• @ThePhoton By "KVL" I mean that the electric potential around a closed loop is zero (potential being defined by the line integral of the electric field) in the DC case, and including the induced EMF for the electrodynamic case. This is necessary for e.g. circuit anlaysis including transformers. If you have a separate definition of KVL, please state (and ideally) derive it or refer a source, so it can be reviewed. – Sam Gallagher Nov 20 '18 at 19:55
• Naturally if you add a term ($V_i$) to account for changing magnetic flux through the circuit, then you can have a version of KVL that accounts for changing magnetic flux through the circuit. But this is not the one usually presented in circuit theory courses, and it's not the one people are thinking of when they say "KVL doesn't account for changing magnetic flux through the circuit". – The Photon Nov 20 '18 at 21:08
• @SamGallagher, we normally in circuit theory deal with inductors and transformers by assuming they only directly affect the voltages between the nodes they're actually attached to. Then we can account for their effect through a $V_k$ term, and still don't need the $V_i$ term, and still not considering the effect of changing flux through the loops formed by the circuit as a whole. – The Photon Nov 20 '18 at 21:50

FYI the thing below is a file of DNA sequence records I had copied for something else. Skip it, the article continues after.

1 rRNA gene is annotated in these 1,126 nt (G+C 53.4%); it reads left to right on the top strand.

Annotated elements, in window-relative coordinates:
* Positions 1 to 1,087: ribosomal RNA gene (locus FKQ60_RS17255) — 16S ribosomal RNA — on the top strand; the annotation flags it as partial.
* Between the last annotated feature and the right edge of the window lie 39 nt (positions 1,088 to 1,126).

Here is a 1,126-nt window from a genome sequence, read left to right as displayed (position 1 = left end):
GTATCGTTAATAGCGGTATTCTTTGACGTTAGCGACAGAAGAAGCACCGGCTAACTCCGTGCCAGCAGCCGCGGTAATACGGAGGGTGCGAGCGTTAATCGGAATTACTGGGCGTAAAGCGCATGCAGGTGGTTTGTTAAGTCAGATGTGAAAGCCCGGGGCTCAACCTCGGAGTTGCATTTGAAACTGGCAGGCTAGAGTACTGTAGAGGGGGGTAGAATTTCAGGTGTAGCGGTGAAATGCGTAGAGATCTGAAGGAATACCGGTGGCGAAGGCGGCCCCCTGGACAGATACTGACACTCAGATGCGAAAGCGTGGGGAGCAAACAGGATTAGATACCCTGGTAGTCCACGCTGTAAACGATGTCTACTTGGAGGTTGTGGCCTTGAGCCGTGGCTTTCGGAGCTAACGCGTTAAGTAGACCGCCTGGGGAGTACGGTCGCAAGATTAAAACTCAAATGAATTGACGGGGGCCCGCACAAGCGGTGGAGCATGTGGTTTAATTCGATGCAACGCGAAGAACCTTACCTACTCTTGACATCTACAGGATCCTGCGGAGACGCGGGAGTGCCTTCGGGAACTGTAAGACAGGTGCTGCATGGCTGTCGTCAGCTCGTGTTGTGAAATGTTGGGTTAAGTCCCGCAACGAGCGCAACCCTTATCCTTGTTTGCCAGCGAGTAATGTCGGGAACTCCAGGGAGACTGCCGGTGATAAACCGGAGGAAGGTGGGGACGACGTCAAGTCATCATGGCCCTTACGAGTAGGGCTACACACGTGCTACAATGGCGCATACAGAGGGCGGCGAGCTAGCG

$$V_i + \sum_{k=0}^n V_k = 0$$ Which is Kirchhoff's voltage law as seen in circuit theory.

This is not the usual form of KVL that we use in circuit theory. For example,

• K. S. Suresh Kumar in Electric Circuits and Networks states the law as "The algebraic sum of voltages in any closed path in a circuit is zero."
• Dorf and Svoboda, Introduction to Electric Circuits, gives, "The algebraic sum of the voltages around any closed loop in a circuit is identically zero for all time."
• C. L. Wadhwa, Network Analysis, has "The sum of voltage rises and drops in a closed loop at any instant of time are equal"